"Do not think that I have come to abolish the law or the prophets; I have come not to abolish but to fulfill. For truly I tell you, until heaven and earth pass away, not one letter, not one stroke of a letter, will pass from the law until all is accomplished. Therefore, whoever breaks one of the least of these commandments, and teaches others to do the same, will be called least in the kingdom of heaven; but whoever does them and teaches them will be called great in the kingdom of heaven. For I tell you, unless your righteousness exceeds that of the scribes and Pharisees, you will never enter the kingdom of heaven."

 

The Kingdom is now. We don’t have to die to win, we have to live to win. Jesus tells us that since the Kingdom is already as well as not yet, we are not rehearsing or ramping up for the commencement of something. That something has already begun, we’re on the record now, and the fulfillment of that something will not happen only in the sweet by-and-by....we do not get off that easily. We do not simply have to hold on in tooth-grinding determination until we die. No, I believe Jesus is coaching us to understand a different Truth- the Truth that the Kingdom is fully manifested when we, right here, right now, humble ourselves before God. The Kingdom in fact cannot fully come until that takes place.

 

 Presiding Bishop +Henry Knox Sherrill made clear Matthew 5’s point:

 

“The joyful news that He is risen does not change the contemporary world. Still before us lie work, discipline, sacrifice. But the fact of Easter gives us the spiritual power to do the work, accept the discipline, and make the sacrifice.”

 

 When we each apprehend “the fact of Easter,” the Kingdom about which Jesus is teaching begins in us individually. As “the fact of Easter” is more and more widely acknowledged, the Kingdom about which Jesus is teaching spreads out across time and nations and peoples until, finally “Thy Kingdom come, Thy will be done on Earth as it is in Heaven” is neither a metaphor nor a fond hope, but a literal report...the Kingdom of Heaven is manifested and clear here and now, not there and then. We hear Jesus say:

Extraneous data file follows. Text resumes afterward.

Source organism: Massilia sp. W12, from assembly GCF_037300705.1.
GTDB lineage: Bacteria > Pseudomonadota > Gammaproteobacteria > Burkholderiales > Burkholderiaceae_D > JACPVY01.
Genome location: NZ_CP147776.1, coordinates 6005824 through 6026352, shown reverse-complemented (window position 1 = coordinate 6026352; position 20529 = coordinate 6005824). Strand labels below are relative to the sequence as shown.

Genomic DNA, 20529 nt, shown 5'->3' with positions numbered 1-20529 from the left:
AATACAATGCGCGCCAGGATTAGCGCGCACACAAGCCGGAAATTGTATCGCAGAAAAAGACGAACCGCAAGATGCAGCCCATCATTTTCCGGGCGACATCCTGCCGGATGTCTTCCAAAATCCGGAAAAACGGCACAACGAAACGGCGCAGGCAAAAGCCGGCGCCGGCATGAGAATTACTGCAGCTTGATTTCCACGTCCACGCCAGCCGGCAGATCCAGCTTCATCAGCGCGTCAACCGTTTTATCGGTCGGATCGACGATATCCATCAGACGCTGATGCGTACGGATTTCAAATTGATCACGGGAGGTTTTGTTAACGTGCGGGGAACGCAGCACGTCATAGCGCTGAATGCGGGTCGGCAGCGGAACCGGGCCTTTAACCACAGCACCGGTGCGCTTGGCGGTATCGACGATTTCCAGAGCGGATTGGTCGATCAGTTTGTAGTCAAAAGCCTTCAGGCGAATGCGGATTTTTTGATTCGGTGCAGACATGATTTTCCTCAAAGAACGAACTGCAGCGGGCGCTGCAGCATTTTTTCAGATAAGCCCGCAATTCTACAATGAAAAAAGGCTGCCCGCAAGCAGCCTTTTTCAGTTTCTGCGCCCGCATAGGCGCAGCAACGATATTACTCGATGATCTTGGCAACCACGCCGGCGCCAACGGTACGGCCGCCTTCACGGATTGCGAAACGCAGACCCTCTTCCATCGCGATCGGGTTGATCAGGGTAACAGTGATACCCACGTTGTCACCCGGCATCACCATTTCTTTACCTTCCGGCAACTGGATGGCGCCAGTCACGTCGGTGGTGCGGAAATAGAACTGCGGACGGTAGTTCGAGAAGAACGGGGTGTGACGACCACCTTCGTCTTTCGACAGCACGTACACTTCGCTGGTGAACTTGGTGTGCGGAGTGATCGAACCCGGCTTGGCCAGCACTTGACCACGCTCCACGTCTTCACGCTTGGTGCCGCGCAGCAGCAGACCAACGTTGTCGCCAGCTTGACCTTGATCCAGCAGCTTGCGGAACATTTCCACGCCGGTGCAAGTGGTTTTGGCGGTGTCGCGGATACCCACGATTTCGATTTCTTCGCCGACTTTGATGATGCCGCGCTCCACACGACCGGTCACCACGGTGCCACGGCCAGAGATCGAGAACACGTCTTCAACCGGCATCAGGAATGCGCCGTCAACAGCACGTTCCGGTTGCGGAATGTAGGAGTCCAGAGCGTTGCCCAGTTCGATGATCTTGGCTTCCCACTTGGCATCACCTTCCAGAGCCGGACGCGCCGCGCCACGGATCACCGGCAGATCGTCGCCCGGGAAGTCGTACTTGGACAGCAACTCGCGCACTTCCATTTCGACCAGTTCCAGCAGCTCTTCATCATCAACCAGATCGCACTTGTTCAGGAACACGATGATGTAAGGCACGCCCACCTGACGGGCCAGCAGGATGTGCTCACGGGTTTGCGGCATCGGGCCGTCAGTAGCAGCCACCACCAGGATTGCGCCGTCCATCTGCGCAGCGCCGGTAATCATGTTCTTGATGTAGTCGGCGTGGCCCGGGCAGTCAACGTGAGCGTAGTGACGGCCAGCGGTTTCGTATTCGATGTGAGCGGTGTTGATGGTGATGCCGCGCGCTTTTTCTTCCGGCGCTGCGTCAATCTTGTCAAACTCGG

"Do not think that I have come to abolish the law or the prophets; I have come not to abolish but to fulfill. For truly I tell you, until heaven and earth pass away, not one letter, not one stroke of a letter, will pass from the law until all is accomplished. Therefore, whoever breaks one of the least of these commandments, and teaches others to do the same, will be called least in the kingdom of heaven; but whoever does them and teaches them will be called great in the kingdom of heaven. For I tell you, unless your righteousness exceeds that of the scribes and Pharisees, you will never enter the kingdom of heaven." 

 

And when we understand what He’s saying, we know Bishop Sherrill is right: “...the fact of Easter gives us the spiritual power to do the work, accept the discipline, and make the sacrifice” to live as Kingdom people right here, right now. The question becomes not “Can we?” but “Will we?”

 

Love you. See you in Church.

 

FBC3+, 5 February 2017, being The Fifth Sunday after The Epiphany